With so many coaches on the hot seat, as usual, teams need to look for their replacements. There are many options. A team can hire an international coach, a college coach, or an assistant coach. They can also hire a coach who was an NBA head coach, but isn’t anymore. Here are some coaches who could be great for teams looking to go a different direction.
Stan Van Gundy
Sometimes, the most recent memory can ruin an impression. This is the case with Stan Van Gundy, as his most recent stint with the Pistons was a failure, as he only made the playoffs once in four tries. However, I don’t believe his coaching is the issue. I think the problem was that the Pistons hired him as a coach and team executive, which didn’t work. Before his tenure with the Pistons, he had a great run with the Miami Heat and the Orlando Magic, turning both of those franchises around.
Lionel Hollins had a great run in Memphis, where he led them to a few playoff runs and they were always a tough out. One year they upset the Spurs in the first round, and another year they made a surprise run to the conference finals. He really changed the dynamic of the team by getting rid of Rudy Gay and making the team run through Marc Gasol and Mike Conley. I believe he can be a big help for teams who are in the playoffs, but not making any progress.
I don’t feel as confident about Avery Johnson as I do about the others on this list, but maybe some teams that really need to try something new should consider giving him a shot. He led the Mavericks to the finals in 2006, and he had some success with the Nets before being fired rather early into his tenure.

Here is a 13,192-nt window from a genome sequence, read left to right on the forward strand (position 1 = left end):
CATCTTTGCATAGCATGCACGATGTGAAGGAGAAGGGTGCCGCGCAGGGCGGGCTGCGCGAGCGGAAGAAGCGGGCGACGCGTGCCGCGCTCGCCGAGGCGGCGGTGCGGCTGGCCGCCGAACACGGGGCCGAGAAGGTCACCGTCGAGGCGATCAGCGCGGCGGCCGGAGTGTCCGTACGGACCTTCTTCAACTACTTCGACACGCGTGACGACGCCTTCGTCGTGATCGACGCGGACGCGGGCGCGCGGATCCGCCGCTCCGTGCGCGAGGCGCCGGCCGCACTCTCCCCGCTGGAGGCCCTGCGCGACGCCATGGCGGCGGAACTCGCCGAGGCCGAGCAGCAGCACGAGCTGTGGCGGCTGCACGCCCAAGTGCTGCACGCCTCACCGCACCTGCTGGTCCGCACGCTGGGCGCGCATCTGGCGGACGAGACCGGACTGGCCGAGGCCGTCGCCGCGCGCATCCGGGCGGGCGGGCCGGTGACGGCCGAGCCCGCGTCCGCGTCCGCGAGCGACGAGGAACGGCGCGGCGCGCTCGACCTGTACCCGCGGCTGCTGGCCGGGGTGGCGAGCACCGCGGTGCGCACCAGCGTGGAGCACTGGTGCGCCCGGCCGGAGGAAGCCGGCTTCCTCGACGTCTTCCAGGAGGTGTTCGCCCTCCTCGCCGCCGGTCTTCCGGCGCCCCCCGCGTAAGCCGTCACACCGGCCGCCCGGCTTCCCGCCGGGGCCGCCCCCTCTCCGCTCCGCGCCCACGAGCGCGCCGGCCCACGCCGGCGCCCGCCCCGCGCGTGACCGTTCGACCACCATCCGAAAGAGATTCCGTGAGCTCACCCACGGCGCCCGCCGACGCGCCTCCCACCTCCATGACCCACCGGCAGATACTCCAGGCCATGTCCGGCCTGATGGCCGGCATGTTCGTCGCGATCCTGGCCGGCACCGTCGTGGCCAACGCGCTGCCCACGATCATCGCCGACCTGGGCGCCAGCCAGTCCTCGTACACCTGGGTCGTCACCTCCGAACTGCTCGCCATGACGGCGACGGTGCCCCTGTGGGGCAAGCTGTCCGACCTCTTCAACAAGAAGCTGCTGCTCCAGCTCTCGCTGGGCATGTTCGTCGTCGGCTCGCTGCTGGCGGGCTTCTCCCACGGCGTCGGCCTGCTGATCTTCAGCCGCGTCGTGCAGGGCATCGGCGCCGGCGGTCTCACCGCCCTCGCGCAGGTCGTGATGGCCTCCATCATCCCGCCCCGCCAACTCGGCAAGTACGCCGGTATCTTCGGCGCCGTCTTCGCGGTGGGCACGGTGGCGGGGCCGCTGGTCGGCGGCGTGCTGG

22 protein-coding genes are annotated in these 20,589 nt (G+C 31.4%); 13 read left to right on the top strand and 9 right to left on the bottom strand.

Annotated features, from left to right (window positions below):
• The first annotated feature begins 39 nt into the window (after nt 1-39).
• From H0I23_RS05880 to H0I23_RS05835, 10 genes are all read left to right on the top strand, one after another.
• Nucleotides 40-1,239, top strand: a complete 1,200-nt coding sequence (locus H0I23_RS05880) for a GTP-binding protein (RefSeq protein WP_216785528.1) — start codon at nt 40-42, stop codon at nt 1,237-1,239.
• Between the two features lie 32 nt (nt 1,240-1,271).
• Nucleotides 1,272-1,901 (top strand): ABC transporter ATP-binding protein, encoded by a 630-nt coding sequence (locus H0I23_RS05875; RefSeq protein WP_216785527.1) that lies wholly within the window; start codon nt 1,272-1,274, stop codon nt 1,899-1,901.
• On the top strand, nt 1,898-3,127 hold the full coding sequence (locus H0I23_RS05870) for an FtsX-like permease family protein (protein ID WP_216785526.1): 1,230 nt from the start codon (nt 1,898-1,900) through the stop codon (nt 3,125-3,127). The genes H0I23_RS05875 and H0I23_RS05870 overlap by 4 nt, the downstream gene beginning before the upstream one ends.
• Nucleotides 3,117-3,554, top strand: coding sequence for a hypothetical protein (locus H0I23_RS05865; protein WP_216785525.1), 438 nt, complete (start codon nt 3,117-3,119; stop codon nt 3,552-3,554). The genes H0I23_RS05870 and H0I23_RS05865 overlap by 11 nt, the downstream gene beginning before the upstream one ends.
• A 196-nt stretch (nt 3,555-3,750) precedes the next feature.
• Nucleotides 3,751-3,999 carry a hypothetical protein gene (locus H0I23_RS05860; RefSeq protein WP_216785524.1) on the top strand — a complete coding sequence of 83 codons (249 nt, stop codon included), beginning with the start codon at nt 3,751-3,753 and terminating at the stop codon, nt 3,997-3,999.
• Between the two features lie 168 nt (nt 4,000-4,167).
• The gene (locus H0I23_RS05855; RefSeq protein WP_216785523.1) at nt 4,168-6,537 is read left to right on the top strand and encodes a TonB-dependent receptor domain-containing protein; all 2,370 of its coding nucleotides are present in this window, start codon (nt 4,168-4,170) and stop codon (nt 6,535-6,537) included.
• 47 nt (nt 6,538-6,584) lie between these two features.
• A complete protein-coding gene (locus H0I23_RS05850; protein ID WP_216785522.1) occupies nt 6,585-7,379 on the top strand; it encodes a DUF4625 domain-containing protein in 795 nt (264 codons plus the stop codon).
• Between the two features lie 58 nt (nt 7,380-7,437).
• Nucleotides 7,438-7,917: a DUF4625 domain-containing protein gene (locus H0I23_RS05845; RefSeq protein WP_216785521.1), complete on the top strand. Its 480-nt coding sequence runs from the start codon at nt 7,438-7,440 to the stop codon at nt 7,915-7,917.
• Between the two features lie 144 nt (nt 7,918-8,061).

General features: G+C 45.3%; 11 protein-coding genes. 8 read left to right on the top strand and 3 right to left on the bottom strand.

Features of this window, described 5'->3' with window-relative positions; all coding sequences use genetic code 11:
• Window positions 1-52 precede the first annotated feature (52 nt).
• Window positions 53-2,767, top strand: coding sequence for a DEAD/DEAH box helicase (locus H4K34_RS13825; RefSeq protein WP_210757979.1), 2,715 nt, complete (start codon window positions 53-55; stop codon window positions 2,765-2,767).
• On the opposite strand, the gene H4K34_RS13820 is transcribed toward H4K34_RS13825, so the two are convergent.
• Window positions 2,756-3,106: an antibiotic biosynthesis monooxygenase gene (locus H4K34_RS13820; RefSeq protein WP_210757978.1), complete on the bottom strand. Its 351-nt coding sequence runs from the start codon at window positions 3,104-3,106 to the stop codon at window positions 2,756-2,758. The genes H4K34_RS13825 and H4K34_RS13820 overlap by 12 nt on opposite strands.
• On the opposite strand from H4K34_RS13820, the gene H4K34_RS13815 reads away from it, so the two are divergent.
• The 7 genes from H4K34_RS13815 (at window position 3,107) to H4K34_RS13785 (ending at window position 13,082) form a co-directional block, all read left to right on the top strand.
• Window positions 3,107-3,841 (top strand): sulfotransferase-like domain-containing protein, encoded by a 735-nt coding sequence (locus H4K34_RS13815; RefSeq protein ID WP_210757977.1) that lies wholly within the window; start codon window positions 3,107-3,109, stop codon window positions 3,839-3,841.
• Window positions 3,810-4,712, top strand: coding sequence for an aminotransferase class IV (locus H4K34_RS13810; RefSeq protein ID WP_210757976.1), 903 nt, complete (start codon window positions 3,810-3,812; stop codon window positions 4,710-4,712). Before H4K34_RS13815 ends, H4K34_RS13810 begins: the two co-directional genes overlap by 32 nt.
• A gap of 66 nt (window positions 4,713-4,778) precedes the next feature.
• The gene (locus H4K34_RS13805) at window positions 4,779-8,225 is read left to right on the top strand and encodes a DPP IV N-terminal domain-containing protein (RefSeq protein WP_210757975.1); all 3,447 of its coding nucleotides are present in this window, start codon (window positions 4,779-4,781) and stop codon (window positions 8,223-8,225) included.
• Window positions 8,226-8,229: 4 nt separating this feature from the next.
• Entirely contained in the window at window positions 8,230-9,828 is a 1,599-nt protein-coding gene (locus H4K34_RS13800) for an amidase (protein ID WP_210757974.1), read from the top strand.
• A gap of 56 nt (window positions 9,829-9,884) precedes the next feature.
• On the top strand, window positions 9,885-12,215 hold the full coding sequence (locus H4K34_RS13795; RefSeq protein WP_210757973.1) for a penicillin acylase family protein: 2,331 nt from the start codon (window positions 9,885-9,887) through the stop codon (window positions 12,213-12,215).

Frank Vogel had a great run in Indiana, as he successfully made the team into a more balanced team led by Paul George, Roy Hibbert, David West, and others. They had two eastern conference appearances, one where they took the Heat to 7 games. The Pacers missed their window with a lot of unfortunate events holding them back, but Vogel can clearly coach very well. He was unsuccessful with the Magic, but that wasn’t necessarily his fault. I think a team in the playoff chase that can’t compete with the league’s best should consider a coaching change to hire him.
David Blatt might have the best record of any coach who was fired in under two years of 80-40 in the regular season. He didn’t mesh well with Lebron, but that doesn’t mean he’s a bad coach. He coached Maccabi Tel Aviv to a surprising championship in the Euroleague. His record in the Israeli League and Euroleague were excellent, at 179-21 and 90-52, respectively. Clearly he is a very good coach. I think an organization that wants a coach to establish a system and balanced team can benefit from Blatt.
Firing a coach is always tough, because the question is what to do now. I however believe teams shouldn’t be scared of firing their coach if the team hasn’t made any progress over a few years. Even teams who consistently make the playoffs but struggle to make it to the second round for multiple years should strongly consider a coaching change, and these coaches might help them get over the hump.
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